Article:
4. Aside from the North Shore Challenge, tell us about some of your accomplishments - longest swim? toughest? favourite event? Any bucket list swims on the horizon?
This August I'll be swimming from New Brunswick to Prince Edward Island. It's called The Big Swim and is a fund raiser to send children with chronic illnesses and their families to summer camp. I grew up in Northern Ontario and going to camp was something that everyone took part in regardless of economics so being able to help others take part in this experience is simply a no-brainer for me. We are to be prepared to swim 17km on the day depending on tides and currents of course. This will be my third year entering this event. The first year the waves were 3-4 meters in the middle of the Northumberland Strait and the swim was reconfigured so that we swam out 1 km and then headed along the New Brunswick coast for 12 km. It rained the entire way. The second year I was in the water waist deep with Sam, my kayaker, waiting for the start. It took three of us to get him past the swells at the shore without capsizing. Suddenly the lightening and thunder appeared and the swim was cancelled immediately. Similar to the NSC, safety is of paramount importance. My farthest swim in preparation for this event has been 14.5 km. This year I hope to do about six 10 km swims + one 15 km swim before August 12.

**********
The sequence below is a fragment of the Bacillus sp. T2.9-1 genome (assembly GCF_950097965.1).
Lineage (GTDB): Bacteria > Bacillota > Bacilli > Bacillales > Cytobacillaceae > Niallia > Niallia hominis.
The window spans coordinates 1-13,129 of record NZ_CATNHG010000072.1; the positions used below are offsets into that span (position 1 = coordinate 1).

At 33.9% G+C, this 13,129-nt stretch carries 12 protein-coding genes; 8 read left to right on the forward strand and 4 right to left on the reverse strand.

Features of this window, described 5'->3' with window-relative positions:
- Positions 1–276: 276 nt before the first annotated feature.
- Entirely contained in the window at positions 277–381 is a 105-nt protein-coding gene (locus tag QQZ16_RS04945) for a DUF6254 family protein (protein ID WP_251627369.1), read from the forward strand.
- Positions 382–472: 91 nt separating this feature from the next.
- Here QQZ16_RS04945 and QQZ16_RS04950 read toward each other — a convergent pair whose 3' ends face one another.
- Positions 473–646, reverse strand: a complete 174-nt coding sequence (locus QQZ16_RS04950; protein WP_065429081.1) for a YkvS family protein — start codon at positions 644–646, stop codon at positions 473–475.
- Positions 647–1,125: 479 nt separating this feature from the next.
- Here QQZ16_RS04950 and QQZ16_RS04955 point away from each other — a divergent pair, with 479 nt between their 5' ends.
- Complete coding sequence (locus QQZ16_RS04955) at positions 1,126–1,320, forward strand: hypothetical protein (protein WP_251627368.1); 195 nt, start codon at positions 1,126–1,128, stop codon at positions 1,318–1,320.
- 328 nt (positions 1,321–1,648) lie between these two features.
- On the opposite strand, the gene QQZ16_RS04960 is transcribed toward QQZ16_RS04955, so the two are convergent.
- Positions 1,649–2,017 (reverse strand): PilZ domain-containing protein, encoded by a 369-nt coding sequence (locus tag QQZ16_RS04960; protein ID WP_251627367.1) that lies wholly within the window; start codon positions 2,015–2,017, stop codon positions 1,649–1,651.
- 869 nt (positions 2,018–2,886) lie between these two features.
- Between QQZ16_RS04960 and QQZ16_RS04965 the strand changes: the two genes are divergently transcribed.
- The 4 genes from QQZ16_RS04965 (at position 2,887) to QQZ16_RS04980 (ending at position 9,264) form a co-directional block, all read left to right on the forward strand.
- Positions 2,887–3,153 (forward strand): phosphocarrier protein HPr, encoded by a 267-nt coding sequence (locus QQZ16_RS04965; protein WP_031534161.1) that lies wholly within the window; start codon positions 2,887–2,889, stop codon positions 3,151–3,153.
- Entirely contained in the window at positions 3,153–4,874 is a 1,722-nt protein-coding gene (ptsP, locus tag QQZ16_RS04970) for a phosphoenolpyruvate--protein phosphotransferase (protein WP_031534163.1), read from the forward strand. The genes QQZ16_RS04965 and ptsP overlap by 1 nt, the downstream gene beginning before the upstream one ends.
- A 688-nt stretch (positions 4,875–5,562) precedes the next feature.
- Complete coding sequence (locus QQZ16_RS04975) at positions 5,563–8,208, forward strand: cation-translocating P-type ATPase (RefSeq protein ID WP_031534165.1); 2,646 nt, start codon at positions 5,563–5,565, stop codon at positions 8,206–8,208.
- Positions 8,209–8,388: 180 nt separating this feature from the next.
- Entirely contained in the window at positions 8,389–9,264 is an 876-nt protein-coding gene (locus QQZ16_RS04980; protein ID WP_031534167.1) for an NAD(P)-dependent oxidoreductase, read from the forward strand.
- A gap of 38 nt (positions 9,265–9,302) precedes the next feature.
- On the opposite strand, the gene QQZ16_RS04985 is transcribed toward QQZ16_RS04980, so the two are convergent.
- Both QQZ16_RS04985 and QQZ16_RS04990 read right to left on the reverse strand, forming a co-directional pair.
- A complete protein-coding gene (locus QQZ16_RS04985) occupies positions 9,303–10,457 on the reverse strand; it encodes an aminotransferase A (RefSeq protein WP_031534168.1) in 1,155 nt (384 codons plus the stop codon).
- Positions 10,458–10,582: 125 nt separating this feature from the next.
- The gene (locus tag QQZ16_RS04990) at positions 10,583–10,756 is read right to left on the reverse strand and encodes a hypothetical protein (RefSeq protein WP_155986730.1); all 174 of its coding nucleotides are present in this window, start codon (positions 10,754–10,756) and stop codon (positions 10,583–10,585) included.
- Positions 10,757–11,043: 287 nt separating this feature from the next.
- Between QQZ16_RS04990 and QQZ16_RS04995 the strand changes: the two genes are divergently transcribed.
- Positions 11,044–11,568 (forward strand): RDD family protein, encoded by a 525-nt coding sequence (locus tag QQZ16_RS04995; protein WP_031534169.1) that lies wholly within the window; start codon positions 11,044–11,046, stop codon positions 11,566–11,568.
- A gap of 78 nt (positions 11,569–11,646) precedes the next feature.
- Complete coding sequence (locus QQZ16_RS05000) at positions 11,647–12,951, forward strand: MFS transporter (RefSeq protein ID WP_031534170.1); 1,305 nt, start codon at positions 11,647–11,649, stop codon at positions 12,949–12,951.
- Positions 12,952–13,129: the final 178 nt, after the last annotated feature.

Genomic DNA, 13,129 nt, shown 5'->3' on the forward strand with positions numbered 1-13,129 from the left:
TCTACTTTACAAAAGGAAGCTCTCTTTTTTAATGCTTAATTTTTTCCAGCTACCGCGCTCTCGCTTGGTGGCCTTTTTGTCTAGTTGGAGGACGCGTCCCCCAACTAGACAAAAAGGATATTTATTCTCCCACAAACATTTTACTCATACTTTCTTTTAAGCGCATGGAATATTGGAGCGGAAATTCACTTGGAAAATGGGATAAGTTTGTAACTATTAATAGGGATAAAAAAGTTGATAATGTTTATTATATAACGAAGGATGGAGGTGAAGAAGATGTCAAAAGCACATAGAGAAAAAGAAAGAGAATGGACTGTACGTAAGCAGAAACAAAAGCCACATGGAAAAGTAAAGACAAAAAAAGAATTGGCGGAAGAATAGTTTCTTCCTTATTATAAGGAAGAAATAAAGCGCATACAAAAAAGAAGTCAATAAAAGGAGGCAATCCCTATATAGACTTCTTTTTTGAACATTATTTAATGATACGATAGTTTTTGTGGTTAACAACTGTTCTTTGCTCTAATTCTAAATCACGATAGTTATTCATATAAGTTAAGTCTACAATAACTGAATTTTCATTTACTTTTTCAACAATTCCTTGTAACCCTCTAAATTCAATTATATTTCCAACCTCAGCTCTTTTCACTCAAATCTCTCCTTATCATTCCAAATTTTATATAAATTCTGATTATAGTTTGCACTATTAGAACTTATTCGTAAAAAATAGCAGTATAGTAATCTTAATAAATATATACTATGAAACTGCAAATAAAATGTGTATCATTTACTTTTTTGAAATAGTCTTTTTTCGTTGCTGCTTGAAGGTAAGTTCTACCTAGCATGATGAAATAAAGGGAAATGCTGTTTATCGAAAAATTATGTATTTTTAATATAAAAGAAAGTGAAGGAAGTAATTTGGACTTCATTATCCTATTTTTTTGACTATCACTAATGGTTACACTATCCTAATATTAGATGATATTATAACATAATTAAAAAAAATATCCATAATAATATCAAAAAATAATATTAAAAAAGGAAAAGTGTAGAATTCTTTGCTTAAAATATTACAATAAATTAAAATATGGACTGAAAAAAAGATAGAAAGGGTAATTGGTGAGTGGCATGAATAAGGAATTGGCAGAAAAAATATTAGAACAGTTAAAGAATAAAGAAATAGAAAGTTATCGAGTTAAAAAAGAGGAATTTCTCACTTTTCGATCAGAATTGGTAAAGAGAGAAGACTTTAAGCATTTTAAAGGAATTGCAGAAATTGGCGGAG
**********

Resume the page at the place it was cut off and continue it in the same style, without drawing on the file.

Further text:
I don't have a bucket list for anything. I just have a couple of races that I do each year. I keep it simple and always look forward to doing them.

Rob at the finish line after a gruelling 10km in 2017.
5. As you know, the North Shore Challenge is a fundraiser for Camp Trillium Cancer Support Centre. How important to you are the causes connected with some of your events?
Since I was 16, I have spent my life surrounded by cancer. My mother, father, sister, four aunts and two uncles all died with cancer. It is something for me that falls into the I-wonder-"when" category rather than the I-wonder-"if " section. This acknowledgement has actually helped me to accept/relax with that concept and I'm better able to appreciate the value of each day. Sounds a bit flakey, doesn't it ? Just try it! Supporting Camp Trillium and The Big Swim is an honour that brings great satisfaction to many. The self-imposed discomfort of a long swim is really not a hardship at all when compared to a child's daily, chronic illness.